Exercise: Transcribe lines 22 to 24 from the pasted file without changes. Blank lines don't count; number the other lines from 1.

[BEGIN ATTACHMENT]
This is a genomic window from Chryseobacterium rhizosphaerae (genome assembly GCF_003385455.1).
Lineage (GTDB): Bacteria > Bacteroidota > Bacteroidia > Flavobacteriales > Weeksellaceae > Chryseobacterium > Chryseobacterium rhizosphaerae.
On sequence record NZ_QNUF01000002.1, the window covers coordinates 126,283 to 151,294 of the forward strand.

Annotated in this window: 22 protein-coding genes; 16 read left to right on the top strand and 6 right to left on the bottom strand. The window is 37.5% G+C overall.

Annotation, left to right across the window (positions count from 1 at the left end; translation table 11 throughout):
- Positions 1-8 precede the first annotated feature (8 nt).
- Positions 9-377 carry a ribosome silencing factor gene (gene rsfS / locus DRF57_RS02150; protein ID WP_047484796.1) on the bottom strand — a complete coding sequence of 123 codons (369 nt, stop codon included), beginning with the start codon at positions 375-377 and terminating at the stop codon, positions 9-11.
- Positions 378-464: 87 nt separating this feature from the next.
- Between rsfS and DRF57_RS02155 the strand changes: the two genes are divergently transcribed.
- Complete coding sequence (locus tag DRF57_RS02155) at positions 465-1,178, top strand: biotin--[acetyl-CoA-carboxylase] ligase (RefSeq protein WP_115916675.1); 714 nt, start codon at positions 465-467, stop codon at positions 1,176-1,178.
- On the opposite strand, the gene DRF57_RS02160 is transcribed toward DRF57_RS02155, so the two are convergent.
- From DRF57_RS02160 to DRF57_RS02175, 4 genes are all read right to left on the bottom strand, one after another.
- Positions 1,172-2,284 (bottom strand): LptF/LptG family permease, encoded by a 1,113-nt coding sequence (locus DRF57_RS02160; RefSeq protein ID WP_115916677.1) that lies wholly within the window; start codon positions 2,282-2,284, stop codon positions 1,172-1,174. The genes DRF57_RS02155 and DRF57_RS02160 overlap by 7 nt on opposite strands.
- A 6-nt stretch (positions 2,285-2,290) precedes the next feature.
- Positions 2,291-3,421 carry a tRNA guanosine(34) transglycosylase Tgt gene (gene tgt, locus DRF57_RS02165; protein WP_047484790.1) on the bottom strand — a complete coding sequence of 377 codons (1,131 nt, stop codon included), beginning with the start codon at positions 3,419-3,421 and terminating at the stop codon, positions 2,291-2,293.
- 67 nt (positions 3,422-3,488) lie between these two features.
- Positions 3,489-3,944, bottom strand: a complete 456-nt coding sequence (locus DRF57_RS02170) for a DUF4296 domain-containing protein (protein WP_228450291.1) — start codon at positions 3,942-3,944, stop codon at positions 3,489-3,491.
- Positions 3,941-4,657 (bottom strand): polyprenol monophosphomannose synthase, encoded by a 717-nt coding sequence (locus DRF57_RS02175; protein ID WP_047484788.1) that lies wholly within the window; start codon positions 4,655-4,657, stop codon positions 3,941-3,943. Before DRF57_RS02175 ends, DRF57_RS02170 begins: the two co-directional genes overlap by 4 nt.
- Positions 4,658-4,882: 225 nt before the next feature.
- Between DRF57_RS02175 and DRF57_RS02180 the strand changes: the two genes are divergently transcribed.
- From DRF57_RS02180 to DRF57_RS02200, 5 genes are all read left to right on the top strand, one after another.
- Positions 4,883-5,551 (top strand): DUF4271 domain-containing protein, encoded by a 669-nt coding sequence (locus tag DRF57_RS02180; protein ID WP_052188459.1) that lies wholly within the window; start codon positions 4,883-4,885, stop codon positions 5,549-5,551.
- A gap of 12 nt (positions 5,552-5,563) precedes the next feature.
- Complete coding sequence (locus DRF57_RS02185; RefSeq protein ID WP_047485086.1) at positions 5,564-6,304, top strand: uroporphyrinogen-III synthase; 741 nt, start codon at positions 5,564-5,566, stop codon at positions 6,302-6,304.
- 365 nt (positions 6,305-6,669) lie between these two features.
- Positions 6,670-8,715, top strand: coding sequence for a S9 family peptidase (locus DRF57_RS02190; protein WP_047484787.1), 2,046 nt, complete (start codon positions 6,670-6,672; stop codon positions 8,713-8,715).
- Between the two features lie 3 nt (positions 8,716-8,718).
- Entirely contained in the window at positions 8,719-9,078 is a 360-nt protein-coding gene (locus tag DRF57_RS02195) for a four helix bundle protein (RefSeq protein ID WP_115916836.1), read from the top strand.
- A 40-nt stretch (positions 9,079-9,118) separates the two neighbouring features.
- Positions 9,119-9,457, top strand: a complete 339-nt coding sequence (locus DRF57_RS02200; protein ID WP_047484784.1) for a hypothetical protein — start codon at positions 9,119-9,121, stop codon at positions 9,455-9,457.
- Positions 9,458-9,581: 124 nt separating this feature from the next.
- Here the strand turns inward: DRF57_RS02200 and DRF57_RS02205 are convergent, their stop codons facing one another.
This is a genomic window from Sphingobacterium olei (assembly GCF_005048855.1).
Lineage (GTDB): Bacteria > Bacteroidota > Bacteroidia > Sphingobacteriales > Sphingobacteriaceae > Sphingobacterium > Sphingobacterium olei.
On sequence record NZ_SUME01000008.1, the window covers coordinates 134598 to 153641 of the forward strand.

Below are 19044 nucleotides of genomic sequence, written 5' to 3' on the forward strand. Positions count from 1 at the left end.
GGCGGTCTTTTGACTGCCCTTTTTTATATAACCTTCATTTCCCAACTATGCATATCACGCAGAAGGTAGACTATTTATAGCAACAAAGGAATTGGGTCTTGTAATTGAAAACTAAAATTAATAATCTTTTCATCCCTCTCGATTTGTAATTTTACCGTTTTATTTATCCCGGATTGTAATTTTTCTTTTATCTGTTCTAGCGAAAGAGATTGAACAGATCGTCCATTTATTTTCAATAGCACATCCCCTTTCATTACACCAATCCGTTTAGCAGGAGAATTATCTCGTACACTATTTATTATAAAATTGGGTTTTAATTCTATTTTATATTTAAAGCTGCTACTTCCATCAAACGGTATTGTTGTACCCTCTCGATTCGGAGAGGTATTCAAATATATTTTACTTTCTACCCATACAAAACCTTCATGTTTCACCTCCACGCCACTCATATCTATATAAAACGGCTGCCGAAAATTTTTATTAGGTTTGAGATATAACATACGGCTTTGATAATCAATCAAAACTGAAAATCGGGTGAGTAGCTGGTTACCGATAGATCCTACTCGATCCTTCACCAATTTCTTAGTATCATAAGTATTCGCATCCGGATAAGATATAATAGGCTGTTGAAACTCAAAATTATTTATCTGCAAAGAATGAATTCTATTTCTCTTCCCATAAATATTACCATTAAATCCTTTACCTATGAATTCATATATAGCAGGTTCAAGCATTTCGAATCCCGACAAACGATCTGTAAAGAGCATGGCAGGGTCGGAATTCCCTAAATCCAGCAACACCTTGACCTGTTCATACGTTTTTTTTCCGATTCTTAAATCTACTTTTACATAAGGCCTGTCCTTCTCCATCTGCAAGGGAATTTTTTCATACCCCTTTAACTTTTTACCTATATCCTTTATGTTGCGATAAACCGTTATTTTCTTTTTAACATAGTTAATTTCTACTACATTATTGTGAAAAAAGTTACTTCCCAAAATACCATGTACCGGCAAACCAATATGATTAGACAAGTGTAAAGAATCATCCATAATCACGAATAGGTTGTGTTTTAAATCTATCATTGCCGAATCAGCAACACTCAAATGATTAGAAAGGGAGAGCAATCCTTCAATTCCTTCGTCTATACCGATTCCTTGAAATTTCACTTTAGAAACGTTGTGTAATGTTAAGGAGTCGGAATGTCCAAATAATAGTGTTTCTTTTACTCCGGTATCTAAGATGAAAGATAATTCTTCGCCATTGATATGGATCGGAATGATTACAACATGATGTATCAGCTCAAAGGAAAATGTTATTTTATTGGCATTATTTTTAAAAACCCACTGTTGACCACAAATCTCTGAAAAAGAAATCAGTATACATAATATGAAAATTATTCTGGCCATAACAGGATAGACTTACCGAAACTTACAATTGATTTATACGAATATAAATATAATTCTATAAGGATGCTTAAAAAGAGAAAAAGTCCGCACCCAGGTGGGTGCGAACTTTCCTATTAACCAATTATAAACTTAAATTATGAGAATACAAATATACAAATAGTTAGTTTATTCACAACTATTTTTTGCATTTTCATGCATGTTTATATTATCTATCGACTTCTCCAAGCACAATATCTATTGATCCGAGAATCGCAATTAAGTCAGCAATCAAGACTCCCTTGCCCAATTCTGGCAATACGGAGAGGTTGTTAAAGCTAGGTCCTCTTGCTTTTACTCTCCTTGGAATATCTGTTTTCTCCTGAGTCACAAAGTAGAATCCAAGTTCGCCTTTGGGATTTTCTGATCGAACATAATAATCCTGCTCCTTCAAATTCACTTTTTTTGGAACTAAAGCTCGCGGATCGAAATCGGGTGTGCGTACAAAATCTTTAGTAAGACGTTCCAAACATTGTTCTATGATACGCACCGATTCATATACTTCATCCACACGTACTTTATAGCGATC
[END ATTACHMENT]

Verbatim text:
- Positions 4,883-5,551 (top strand): DUF4271 domain-containing protein, encoded by a 669-nt coding sequence (locus tag DRF57_RS02180; protein ID WP_052188459.1) that lies wholly within the window; start codon positions 4,883-4,885, stop codon positions 5,549-5,551.
- A gap of 12 nt (positions 5,552-5,563) precedes the next feature.
- Complete coding sequence (locus DRF57_RS02185; RefSeq protein ID WP_047485086.1) at positions 5,564-6,304, top strand: uroporphyrinogen-III synthase; 741 nt, start codon at positions 5,564-5,566, stop codon at positions 6,302-6,304.